"Get dressed and brush your teeth. It's almost time to go," I say to my 6-year-old son, only to return five minutes later to find him sitting in his underwear with one sock on, zooming a car around the room. Although I'm frustrated, I'm not surprised. Nearly half of our verbal communication time is spent listening, yet listening (that is, comprehending and interpreting what someone says) is one of the least-taught communication skills — and one of the more challenging skills to learn.
Many games promote active listening, making them fun and simple ways to practice the skill with kids. Here are a few tried and true ideas that your family may find fun:
1. Simon Says
Simon Says is an easy way to entertain kids in a pinch and requires listening to win. Remind your kids that they are only supposed to follow the direction if you say "Simon Says" first. The child who listens best gets to be the next "Simon Says."
Reading aloud to your child naturally teaches listening skills, but if the story has a repetitive word or phrase in it, have your child shout it out every time she hears it. For example, read Five Little Monkeys Jumping on the Bed by Eileen Christelow with your kids and they can shout out the repetitive phrase: "No More Monkeys Jumping on the Bed!" Ask questions when reading together to encourage comprehension and discussion.
3. Story Starter
Start a story with something like "There once was a boy named..." Your child repeats the sentence and completes it: "There once was a boy named Bob, who liked to fish." He then passes the story on to the next person. The next person repeats everything said so far and adds to the story. The challenge is to listen carefully and be able to repeat the story up to the point where it was left off. As the story winds around and gets outrageous, it becomes more challenging and fun.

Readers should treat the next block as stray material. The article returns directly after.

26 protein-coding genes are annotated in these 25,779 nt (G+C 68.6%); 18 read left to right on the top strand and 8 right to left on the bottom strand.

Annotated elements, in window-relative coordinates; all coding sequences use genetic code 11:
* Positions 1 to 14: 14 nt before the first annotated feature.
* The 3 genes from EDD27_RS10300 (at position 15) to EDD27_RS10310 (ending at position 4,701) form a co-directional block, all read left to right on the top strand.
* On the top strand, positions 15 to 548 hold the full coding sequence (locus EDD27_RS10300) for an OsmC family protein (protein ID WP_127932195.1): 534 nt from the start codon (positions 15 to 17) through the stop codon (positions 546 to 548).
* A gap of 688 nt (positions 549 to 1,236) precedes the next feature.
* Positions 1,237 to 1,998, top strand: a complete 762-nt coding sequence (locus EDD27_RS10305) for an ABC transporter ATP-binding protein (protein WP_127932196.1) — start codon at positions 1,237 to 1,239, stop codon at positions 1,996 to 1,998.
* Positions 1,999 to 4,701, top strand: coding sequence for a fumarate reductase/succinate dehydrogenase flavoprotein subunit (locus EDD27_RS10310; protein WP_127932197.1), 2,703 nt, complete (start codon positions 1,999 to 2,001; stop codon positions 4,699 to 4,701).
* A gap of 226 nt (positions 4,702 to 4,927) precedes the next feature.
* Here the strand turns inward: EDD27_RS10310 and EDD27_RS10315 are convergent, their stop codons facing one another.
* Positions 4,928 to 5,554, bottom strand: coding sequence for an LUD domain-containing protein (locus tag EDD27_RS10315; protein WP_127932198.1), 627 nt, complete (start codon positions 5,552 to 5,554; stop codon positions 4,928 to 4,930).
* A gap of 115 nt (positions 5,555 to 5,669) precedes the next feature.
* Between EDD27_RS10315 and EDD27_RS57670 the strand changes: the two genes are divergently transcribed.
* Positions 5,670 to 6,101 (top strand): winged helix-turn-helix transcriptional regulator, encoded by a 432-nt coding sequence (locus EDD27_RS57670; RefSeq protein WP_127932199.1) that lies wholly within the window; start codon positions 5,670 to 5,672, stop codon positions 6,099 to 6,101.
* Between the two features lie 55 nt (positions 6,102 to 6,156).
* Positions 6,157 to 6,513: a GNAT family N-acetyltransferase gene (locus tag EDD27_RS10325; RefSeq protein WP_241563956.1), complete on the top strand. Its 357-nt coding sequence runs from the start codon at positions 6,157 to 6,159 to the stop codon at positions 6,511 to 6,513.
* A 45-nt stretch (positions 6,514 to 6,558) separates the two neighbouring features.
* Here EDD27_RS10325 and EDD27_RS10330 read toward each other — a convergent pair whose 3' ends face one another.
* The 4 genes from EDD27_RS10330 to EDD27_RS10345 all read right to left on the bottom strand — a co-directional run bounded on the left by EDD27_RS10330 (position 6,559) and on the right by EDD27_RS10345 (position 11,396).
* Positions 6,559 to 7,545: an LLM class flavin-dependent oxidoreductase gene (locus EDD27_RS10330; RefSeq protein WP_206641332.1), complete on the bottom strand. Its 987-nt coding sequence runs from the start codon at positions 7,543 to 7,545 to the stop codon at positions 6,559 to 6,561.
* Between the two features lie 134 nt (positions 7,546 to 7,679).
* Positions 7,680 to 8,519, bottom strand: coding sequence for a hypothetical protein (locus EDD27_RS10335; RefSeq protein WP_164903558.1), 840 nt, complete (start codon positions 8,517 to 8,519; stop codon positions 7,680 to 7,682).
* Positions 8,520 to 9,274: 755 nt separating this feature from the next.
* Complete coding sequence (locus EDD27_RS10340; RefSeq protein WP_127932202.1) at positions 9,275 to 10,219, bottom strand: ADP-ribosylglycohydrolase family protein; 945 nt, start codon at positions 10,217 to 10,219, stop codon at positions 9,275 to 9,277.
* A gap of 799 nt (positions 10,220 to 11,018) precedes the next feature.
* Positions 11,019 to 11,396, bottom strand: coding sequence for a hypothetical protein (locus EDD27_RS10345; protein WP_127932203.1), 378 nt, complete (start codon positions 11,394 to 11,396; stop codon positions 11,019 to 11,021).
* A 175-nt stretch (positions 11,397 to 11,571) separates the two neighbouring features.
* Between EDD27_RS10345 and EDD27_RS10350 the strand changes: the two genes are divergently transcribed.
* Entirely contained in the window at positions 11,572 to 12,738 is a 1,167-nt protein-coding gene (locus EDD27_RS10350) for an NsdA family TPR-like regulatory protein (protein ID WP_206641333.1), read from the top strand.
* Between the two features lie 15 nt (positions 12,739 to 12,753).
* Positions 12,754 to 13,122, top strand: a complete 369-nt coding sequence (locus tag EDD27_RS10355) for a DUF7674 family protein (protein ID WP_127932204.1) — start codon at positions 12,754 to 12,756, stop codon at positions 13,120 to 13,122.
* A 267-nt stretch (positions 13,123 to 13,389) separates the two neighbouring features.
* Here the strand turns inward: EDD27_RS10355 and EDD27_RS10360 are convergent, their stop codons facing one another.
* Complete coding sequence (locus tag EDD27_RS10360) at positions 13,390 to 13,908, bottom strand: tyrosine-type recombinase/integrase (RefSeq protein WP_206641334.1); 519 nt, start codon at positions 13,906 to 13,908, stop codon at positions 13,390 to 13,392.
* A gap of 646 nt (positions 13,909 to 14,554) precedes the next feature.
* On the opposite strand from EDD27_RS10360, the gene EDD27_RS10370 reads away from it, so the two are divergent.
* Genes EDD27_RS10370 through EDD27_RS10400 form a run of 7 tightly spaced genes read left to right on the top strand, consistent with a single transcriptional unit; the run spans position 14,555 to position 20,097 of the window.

4. Red Light, Green Light
This active outdoor game not only expends energy, it demands listening. Say "Green light" when you want your kids to start running, jumping, or dancing around, and "Red light" when it's time to stop.
5. 20 Questions for Kids
While you can purchase this game, you can also play without card clues. Players try to guess the person, place, or object that another player is thinking about. Participants must pay attention to deduct the final answer. The player who figures out the answer with the least amount of questions wins.
6. Who Am I?
Gather your preschooler's favorite stuffed animals. Have her turn her back while you use silly voices for each animal. Describe the animal and challenge your child to figure out which one you're talking about.
Yoga naturally encourages children to listen for the poses while moving their bodies. If you don't know many poses yourself, check out The Kids' Yoga Deck: 50 Poses and Games, a deck of colorful cards with playful names like gorilla, cat, flower, and airplane. Just as it does with adults, yoga can also help children learn to quiet their minds and listen to their own thoughts and feelings. Couldn't we all use a little more of that?
If listening and focus seem to be exceptionally challenging for your child, consult your pediatrician to rule out other health issues.